As with the lipstick-stained handkerchief, the articles in Rebecca’s bedroom provide an ominous presentation of her lingering presence in Cornwall. Here, Rebecca’s room space depicts that her presence is represented in her bedroom.
Because of this, the new Mrs. de Winter is overwhelmed by the sheer strength of Rebecca’s spirit, as she cannot escape her signs whenever she turns in the house (8). The continuous remain of Rebecca’s presence overwhelms her, thus believing that her husband is still in love with Rebecca. Even Mrs. Danvers suggests that Rebecca wanders the hall of the apartment and watches the second wife when she is with Maxim. These mansion settings turn into haunted houses since the inhabitants are preyed upon, stalked, and often eventually killed in them.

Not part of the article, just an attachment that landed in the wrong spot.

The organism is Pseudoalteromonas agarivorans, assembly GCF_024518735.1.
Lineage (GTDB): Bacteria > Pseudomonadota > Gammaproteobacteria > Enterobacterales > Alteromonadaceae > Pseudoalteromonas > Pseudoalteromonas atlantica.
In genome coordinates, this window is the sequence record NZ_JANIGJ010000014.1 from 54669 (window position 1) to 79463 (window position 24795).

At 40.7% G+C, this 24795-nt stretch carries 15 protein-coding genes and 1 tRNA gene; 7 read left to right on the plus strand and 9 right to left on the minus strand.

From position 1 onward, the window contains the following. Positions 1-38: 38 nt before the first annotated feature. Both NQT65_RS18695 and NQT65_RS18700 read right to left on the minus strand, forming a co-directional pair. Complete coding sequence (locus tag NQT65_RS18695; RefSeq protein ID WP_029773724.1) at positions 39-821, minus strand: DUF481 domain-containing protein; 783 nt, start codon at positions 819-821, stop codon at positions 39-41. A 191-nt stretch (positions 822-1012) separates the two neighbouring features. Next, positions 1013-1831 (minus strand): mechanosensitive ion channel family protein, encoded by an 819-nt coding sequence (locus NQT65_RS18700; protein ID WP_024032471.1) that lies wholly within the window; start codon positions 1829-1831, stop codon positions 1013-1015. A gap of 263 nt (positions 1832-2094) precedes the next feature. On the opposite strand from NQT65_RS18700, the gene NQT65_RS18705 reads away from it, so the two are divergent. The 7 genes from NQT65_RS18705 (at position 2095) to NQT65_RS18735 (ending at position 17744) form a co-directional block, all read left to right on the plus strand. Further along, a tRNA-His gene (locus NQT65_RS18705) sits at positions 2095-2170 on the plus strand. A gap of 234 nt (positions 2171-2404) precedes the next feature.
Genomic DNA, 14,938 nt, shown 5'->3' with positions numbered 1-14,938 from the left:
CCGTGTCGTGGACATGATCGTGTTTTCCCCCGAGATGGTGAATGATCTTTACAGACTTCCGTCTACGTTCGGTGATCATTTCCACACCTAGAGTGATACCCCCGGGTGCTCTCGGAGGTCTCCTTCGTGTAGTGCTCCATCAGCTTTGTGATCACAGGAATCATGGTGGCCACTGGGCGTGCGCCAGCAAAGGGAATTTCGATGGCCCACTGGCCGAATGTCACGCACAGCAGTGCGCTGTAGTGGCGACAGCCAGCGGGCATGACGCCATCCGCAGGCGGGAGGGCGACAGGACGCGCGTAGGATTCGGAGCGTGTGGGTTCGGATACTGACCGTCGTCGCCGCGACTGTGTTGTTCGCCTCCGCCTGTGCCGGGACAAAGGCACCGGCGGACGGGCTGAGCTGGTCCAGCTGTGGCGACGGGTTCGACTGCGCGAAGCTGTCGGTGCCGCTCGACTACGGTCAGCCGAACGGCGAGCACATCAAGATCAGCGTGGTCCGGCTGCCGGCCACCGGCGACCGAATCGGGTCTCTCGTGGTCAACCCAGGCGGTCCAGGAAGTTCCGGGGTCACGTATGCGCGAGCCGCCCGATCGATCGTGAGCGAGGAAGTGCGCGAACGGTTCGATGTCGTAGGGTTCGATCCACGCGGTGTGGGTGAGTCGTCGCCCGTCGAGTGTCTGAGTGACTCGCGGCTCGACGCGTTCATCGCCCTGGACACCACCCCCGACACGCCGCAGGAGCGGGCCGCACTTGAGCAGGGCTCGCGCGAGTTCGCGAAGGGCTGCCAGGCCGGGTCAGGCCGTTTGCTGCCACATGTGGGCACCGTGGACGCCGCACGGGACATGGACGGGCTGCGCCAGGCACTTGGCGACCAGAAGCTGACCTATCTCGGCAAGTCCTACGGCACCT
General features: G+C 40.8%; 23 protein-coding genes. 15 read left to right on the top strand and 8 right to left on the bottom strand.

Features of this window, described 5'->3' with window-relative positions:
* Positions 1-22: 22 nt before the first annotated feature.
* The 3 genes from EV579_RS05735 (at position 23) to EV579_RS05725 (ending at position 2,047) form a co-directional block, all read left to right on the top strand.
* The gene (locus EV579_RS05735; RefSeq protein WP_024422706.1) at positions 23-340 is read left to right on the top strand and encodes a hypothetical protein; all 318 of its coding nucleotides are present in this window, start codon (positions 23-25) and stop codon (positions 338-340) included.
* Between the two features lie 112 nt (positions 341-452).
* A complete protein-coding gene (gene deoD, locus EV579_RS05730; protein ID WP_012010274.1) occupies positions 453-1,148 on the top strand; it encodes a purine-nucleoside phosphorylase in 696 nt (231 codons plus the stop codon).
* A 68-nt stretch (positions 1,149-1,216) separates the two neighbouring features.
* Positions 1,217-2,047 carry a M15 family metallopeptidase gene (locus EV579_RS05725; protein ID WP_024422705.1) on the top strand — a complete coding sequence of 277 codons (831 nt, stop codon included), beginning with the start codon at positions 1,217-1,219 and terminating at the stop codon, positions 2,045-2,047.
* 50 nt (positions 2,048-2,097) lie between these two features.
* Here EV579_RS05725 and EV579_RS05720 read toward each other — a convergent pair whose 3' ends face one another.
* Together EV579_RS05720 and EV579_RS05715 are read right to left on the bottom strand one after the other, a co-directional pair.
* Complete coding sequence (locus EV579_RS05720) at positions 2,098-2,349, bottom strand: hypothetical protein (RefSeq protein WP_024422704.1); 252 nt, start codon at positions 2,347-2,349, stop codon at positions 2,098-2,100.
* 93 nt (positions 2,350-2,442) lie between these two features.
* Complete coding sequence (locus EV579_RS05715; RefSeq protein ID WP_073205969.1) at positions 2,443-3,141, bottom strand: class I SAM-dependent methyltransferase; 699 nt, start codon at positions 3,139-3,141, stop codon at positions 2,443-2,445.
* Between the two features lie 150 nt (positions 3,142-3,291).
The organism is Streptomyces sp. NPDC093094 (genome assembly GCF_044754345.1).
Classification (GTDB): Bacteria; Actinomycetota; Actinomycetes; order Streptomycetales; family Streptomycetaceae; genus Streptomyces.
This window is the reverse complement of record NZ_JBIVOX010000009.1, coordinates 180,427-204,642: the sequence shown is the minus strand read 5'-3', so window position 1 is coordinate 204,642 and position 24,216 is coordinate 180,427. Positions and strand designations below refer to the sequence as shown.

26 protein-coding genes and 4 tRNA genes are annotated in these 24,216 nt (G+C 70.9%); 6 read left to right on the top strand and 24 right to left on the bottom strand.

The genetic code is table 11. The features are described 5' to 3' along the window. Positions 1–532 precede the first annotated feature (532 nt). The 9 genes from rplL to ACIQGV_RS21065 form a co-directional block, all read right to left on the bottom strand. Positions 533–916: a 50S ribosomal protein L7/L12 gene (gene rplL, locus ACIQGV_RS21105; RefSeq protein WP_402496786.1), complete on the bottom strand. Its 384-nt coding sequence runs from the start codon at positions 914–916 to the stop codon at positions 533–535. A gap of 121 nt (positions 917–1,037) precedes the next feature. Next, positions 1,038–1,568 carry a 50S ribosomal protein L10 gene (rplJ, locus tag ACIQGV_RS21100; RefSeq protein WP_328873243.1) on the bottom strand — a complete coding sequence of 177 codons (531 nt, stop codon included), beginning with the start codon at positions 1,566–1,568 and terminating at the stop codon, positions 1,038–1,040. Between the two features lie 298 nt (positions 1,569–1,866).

In Notorious (1946), Hitchcock explores the meanings of familiar domestic and architectural spaces. Observe, for example, what the film is doing with the balcony in the apartment scenes. Initially, the balcony provides a view for which back-projected picture-postcard of exotic romance; subsequently, it virtually disappears, dissolves, as we draw towards, gets absorbed in the lovers. In other words, Hitchcock depicts that it is a private space, a place for intimacy (Brandt 13). Later, the balcony is represented as cold and dark as well as airy. It mirrors the mismatches and distances between the characters as they squabble.
In Alicia’s apartment in the first scene is the perfect, blissful moment of love. The space of the apartment is depicted as everything in it. Starting from the level of staging, cutting, framing, and lighting. It creates that sense and sensation of perfect union, which is of the oneness of the lovers (Brandt 13). Both the outer and inner parts of the house are joined, opening in one continuous strip of space that is bound by a firm sensual luminosity.
In the film, Psycho (1960), Hitchcock